Remotely Operated Cable Laying System

Extend the reach of your cabled observatory

The Remotely Operated Cable Laying System (ROCLS) answers one of the most challenging problems encountered in the installation of cabled ocean observatories: the connection of instruments and secondary nodes located kilometers away from the main observatory nodes. ROCLS is a unique, simple, and robust system that enables the installation of long extension cables weighing thousands of pounds in situations that would be very costly, extremely difficult or impossible to manage from a cable ship.

Proven system that has laid over 25 extension cables of various diameters and construction totaling over 100 km in length
Experienced personnel who will help you through the entire process; from cable selection to post-lay survey
Efficiency is optimized on each dive with the ability to easily couple and decouple from ROCLS subsea and perform other dive operations
Productivity is increased by sailing with several ROCLS drums that can be easily swapped offshore
Support for many types of extension cables with lengths up to 20 km can be fitted using different drum configurations
Lay extension cables that can weigh up to 2500 lb in water. Cables that weigh 2500 lb or less in air are launched directly under ROPOS while heavier cables use the ship's wire with ROPOS monitoring the descent and landing
Spooling services. The spooling of the extension cables on the drums is critical to a successful operation, we offer onsite and offsite training and spooling services


A brief system overview

The ROCLS system consists of two major components: the toolskid and the drum frame. The toolskid is attached to the ROPOS through-frame lift system and contains all electrical and hydraulic components required to couple/decouple ROPOS to the drum frame and drive the drum components. The drum frame supports the cable drum while it is on deck, on the seafloor or in position under the vehicle.


ROPOS latched to the ROCLS drum frame using the toolskid mounted on the through-frame lift. For ROCLS operations, ROPOS is configured with several monitoring cameras, including a remotely controlled boom camera, that monitor all ROCLS operations.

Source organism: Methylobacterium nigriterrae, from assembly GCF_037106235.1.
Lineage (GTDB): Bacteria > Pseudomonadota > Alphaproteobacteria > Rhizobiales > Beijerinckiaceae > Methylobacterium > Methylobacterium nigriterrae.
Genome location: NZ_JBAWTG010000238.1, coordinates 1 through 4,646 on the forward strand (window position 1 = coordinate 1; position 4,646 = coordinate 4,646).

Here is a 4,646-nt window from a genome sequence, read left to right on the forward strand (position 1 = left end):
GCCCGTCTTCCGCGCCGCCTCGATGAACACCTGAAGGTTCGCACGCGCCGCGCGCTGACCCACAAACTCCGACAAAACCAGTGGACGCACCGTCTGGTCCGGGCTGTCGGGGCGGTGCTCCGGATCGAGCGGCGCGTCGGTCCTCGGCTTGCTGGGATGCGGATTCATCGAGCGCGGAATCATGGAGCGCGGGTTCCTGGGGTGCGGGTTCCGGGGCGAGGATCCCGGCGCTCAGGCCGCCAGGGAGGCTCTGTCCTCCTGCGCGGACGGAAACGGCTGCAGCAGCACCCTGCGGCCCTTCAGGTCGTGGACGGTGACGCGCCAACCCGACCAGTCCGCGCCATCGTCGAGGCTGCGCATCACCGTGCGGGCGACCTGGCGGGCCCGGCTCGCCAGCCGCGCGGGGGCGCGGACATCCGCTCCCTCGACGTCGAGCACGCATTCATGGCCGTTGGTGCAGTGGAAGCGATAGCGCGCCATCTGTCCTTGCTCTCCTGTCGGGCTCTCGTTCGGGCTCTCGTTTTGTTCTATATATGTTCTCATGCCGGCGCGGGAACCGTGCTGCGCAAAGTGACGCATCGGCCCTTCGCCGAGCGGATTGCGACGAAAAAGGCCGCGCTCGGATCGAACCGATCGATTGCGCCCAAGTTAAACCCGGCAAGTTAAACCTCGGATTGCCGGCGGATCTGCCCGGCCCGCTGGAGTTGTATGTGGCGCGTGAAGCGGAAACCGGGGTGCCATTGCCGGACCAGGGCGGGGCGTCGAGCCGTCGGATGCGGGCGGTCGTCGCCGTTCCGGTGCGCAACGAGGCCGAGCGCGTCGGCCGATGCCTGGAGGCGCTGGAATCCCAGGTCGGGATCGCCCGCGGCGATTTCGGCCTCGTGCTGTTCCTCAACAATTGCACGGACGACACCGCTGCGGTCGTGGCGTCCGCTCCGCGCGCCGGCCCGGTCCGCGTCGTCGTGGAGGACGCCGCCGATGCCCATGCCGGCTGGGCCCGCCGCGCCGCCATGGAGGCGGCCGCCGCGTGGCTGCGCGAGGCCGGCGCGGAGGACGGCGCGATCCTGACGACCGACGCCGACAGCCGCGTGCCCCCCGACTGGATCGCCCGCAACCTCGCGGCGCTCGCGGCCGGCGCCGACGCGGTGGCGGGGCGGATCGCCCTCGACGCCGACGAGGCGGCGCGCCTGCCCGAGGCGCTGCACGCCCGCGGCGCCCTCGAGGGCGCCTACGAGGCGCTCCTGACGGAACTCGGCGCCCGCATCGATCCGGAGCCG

The ROCLS toolskid shown attached to the ROPOS through-frame lift. The 4000 lb through-frame lift uses titanium rods that link the toolskid directly to ROPOS' armored umbilical allowing ROPOS to lift the fully loaded ROCLS drum frame.

Drum frame

The drum frame is fitted with CSSF's observatory latching interface for quick coupling and decoupling. Once coupled to ROPOS, a proportionally controlled drive motor is engaged to payout the cable in a controlled manner.


Do more on the bottom

With the latches on the toolskid, ROPOS can be coupled and decoupled from the ROCLS drum frame while on the seafloor. This allows ROPOS to free swim and connect the cable ends to the instrument packages and to the node as well as to perform other operations. Once these operations are completed, ROPOS can then re-couple to the ROCLS drum frame and continue laying cable, or recover the empty drum to the surface.

Drum and Cradle

More is better

Efficient use of ship time has been a constant driver in the ROCLS design and engineering process. With the drum and cradle system, we can carry and deploy over a dozen extension cables without resupply. Drums are easily removed and reinstalled in the ROCLS frame, allowing multiple drums to be pre-spooled on shore, or re-spooled offshore. Since we have two ROCLS drum frames, a cable can be fitted on deck while another cable is being laid subsea.


The power and data you need

The need to lay long synthetic cables conducting high voltage was one of the driving factors behind the creation of ROCLS. These are cables with a Kevlar strength member and large conductors. The ROCLS drum was designed to carry roughly 8000 meters of 14 mm O.D. polyurethane jacketed electrical/optical cable or 5750 meters of 18 mm cable of similar internal construction. ROCLS has already accommodated a wide variety of cables types in lengths from 300 m to over 20 km.